Central Café closed by state agency after gang violence

Central Café was closed following an incident of gang violence on May 16. (CentralCafeCT.com)

By SHERIDAN ROY

STAFF WRITER

Central Café in downtown Plainville, located at 54 West Main St., has been suspended indefinitely by the Department of Consumer Protection’s liquor control division. The decision comes on the heels of a motorcycle gang brawl resulting in two injured patrons on May 16.

The Plainville Police Department dispatched its entire evening shift of officers to the scene of the incident.

According to the suspension order, officers had observed numerous motorcyclists wearing known gang insignia, specifically some individuals wearing black leather vests with red devil faces and the inscription, “Diablos,” and others wearing black leather vests with white lettering reading, “Outlaws.”

“The police know the Diablos and Outlaws to be dueling outlaw motorcycle clubs,” states the suspension order. “Up to 20 motorcyclists were observed fleeing the premise at high rates of speed and driving over lawns, driving down the wrong side of the road, and driving around other vehicles in an unsafe manner, all while disobeying officer’s signals.”

The suspension order states the bar owner, Roger Papallo, acknowledged that he is friends with numerous members of the Outlaws. Police stated to Papallo that it “appears that the Central Café is being operated as a ‘gang’ bar,’” and Papallo replied, “Yeah.”

Plainville chief of police Matthew Catania reported in a letter to liquor control director John Suchy that the department is aware of two similar recent incidents at the premise involving motorcycle gang violence, and described circumstances as a “volatile and dangerous situation.”

“It is not likely that we have seen the last of this type of behavior at this location,” Catania wrote in the letter. He also wrote to town manager Robert Lee, and stated concern that Central Café is “welcoming the gang members in with their colors displayed.”

Catania also wrote that Papallo is not police-friendly nor well-equipped to deal with the crowd from the May 16 event or previous similar events.

“It is common knowledge at this point that Papallo has friends in the Outlaws motorcycle gang,” Catania wrote. “His actual involvement with the gang has not been determined.”

When officers arrived at the scene on May 16, they observed one patron bleeding profusely from a deep laceration on the right side of his head and a human bite mark on his arm. His head injuries reportedly were consistent with being hit by a blunt object. He claimed he was “hanging out” and was “jumped” but refused to provide additional details.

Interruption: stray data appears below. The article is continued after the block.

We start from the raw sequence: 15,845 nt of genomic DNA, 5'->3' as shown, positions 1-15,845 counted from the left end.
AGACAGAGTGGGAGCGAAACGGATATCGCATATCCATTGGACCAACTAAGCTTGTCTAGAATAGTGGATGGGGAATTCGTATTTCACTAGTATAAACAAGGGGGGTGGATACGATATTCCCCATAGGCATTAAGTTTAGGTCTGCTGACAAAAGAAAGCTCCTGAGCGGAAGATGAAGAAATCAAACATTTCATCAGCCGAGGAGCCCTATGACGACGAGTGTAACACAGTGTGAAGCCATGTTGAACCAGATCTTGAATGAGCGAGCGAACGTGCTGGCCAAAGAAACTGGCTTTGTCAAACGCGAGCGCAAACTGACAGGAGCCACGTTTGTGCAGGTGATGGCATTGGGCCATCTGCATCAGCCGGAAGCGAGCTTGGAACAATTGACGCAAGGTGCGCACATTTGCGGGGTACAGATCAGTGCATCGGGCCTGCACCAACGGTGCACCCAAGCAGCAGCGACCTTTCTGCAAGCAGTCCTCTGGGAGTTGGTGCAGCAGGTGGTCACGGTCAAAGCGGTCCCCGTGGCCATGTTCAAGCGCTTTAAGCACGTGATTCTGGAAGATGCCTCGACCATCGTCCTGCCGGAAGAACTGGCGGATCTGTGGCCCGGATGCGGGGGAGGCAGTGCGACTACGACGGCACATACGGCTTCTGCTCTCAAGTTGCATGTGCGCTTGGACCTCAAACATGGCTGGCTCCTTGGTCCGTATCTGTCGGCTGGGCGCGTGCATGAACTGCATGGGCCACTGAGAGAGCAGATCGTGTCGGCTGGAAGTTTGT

A second patron was bleeding slightly from a laceration on the right side of his head. This patron was known to police and an associate of the Outlaws, and refused to cooperate with police.

An anonymous witness informed police that members of the Outlaws were on the outside patio of the premise when a significant number of Diablos drove into the parking lot quickly, disembarked from their motorcycles and ran toward the patio. Those individuals then jumped the fence that enclosed the patio and began attacking Outlaws.

Police had to request and receive mutual aid from three surrounding towns to secure the scene, where several motorcyclists remained, some shouting obscenities at police. More motorcyclists arrived, whom police believed to be reinforcements.

“When police break up a biker crowd just after a violate assault, we experience motorcycles driving recklessly from the scene, putting on a show of defiance,” wrote Catania in an email to Lee. “The riders [on May 16] were shouting at the police profanities and threats. This type of activity presents a very real danger to the involved parties, the police, but even more so to the innocent people who happen to be walking/driving by when the mass exodus occurs.”

The DCP suspension order stated it finds that public health, safety and welfare imperatively required emergency action.

“I want to thank the Plainville Police Department for their work and cooperation in this matter,” said DCP commissioner Michelle Seagull in a press release. “Patrons in Connecticut should be able to feel safe when they visit liquor establishments in our state, and this type of incident puts that safety in jeopardy. We take these matters very seriously at DCP.”

To comment on this story or to contact staff writer Sheridan Roy, email her at SRoy@SouthingtonObserver.com.